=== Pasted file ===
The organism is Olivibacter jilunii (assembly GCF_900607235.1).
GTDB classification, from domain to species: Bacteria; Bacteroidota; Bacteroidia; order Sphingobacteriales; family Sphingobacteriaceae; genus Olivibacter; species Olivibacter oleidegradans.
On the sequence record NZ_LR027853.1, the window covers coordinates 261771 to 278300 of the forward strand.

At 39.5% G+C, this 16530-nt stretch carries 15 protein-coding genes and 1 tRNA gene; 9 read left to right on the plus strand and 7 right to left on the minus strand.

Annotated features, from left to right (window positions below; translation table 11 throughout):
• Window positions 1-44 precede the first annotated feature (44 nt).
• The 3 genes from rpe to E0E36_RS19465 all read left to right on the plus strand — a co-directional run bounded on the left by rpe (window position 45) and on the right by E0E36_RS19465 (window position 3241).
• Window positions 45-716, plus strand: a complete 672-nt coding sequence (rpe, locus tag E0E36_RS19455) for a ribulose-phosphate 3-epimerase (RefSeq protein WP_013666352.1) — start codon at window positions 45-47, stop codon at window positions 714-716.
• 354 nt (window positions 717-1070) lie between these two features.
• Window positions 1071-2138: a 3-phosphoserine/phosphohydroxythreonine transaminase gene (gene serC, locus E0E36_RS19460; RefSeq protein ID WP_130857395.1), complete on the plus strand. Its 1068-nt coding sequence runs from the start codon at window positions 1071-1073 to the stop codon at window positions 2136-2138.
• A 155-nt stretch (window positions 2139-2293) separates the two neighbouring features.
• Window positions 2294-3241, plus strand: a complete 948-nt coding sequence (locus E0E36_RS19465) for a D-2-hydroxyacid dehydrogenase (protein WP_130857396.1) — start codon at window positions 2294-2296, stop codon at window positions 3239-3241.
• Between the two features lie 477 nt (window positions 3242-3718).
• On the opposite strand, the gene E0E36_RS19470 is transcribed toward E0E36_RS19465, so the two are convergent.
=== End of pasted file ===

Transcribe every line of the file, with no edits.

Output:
The organism is Olivibacter jilunii (assembly GCF_900607235.1).
GTDB classification, from domain to species: Bacteria; Bacteroidota; Bacteroidia; order Sphingobacteriales; family Sphingobacteriaceae; genus Olivibacter; species Olivibacter oleidegradans.
On the sequence record NZ_LR027853.1, the window covers coordinates 261771 to 278300 of the forward strand.

At 39.5% G+C, this 16530-nt stretch carries 15 protein-coding genes and 1 tRNA gene; 9 read left to right on the plus strand and 7 right to left on the minus strand.

Annotated features, from left to right (window positions below; translation table 11 throughout):
• Window positions 1-44 precede the first annotated feature (44 nt).
• The 3 genes from rpe to E0E36_RS19465 all read left to right on the plus strand — a co-directional run bounded on the left by rpe (window position 45) and on the right by E0E36_RS19465 (window position 3241).
• Window positions 45-716, plus strand: a complete 672-nt coding sequence (rpe, locus tag E0E36_RS19455) for a ribulose-phosphate 3-epimerase (RefSeq protein WP_013666352.1) — start codon at window positions 45-47, stop codon at window positions 714-716.
• 354 nt (window positions 717-1070) lie between these two features.
• Window positions 1071-2138: a 3-phosphoserine/phosphohydroxythreonine transaminase gene (gene serC, locus E0E36_RS19460; RefSeq protein ID WP_130857395.1), complete on the plus strand. Its 1068-nt coding sequence runs from the start codon at window positions 1071-1073 to the stop codon at window positions 2136-2138.
• A 155-nt stretch (window positions 2139-2293) separates the two neighbouring features.
• Window positions 2294-3241, plus strand: a complete 948-nt coding sequence (locus E0E36_RS19465) for a D-2-hydroxyacid dehydrogenase (protein WP_130857396.1) — start codon at window positions 2294-2296, stop codon at window positions 3239-3241.
• Between the two features lie 477 nt (window positions 3242-3718).
• On the opposite strand, the gene E0E36_RS19470 is transcribed toward E0E36_RS19465, so the two are convergent.